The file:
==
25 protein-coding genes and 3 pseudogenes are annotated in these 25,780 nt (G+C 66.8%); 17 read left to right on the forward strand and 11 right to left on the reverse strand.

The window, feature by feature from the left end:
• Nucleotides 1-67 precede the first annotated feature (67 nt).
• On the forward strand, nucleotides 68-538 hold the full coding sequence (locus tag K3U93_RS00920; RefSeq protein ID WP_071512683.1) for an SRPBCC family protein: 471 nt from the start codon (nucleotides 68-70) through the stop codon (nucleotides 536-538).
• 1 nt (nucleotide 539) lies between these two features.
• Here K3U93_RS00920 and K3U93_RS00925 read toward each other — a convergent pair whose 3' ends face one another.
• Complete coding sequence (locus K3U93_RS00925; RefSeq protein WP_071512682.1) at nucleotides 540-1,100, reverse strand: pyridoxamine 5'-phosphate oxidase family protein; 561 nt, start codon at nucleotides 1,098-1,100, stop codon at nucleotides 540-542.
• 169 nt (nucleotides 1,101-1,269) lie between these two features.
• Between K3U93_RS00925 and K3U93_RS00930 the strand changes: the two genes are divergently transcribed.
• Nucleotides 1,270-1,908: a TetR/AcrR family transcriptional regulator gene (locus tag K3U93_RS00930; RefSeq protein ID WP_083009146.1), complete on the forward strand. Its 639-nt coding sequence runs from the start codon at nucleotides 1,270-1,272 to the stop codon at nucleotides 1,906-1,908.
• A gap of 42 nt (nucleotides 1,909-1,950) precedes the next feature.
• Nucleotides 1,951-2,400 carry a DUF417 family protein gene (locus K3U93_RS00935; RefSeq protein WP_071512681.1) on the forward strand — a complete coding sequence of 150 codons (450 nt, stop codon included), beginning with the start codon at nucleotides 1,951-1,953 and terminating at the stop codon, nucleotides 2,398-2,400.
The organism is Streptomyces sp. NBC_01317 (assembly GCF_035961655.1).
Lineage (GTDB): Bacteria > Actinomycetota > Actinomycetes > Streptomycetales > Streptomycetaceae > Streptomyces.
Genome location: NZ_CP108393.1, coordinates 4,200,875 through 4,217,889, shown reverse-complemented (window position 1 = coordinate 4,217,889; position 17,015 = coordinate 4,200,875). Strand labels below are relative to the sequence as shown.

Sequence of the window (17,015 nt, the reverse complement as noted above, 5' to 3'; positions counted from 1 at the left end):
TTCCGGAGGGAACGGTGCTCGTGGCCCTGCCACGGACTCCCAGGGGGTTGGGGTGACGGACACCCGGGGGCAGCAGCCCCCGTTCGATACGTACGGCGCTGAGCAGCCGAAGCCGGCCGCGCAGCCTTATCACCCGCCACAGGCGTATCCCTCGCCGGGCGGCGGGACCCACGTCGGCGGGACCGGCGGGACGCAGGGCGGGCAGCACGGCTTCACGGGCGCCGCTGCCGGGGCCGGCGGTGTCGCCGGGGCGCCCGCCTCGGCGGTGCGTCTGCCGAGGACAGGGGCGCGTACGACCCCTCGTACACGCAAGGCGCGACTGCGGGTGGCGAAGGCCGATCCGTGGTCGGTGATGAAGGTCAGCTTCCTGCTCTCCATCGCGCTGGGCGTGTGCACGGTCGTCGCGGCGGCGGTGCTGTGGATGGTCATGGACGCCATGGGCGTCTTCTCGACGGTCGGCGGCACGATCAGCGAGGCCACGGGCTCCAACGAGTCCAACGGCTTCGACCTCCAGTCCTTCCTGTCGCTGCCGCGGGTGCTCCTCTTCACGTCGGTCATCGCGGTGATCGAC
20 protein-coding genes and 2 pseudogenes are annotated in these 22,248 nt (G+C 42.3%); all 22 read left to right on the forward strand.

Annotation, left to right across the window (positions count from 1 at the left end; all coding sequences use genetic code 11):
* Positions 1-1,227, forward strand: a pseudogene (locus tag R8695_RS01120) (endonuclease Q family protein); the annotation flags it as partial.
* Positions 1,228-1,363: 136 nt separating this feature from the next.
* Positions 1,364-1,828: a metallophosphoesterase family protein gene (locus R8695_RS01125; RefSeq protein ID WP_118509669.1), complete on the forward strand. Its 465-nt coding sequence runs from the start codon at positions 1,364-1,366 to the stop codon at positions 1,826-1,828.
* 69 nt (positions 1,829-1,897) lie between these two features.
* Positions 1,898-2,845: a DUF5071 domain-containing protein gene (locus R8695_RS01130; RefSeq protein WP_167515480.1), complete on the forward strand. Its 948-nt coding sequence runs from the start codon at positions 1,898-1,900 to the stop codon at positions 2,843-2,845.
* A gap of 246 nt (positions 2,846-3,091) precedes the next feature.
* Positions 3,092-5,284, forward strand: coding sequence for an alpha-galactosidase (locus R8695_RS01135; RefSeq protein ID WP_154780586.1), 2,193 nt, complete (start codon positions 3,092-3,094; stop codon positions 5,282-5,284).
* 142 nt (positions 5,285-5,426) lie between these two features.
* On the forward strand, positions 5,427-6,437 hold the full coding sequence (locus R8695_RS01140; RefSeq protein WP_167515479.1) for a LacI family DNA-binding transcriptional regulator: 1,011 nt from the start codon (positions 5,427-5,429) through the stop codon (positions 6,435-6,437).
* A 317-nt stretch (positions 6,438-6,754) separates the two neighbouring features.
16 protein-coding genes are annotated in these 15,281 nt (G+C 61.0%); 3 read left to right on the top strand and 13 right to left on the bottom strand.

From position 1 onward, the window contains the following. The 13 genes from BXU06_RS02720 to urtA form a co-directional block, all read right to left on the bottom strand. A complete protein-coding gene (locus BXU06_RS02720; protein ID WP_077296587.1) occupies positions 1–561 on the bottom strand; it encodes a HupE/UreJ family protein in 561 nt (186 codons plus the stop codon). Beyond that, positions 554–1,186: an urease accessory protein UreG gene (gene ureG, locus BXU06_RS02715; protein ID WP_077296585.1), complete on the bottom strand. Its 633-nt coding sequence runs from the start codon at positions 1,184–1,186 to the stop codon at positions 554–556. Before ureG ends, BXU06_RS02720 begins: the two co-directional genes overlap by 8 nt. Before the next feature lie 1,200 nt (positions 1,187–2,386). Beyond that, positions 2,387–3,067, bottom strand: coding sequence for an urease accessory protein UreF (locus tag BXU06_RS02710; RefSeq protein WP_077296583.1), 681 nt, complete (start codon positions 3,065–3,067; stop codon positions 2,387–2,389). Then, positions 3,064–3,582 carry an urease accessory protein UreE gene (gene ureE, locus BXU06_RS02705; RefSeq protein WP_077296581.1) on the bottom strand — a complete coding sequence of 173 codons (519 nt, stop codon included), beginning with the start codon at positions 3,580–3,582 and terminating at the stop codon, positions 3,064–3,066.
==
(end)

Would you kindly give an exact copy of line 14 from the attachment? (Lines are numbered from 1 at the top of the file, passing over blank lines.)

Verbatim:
Lineage (GTDB): Bacteria > Actinomycetota > Actinomycetes > Streptomycetales > Streptomycetaceae > Streptomyces.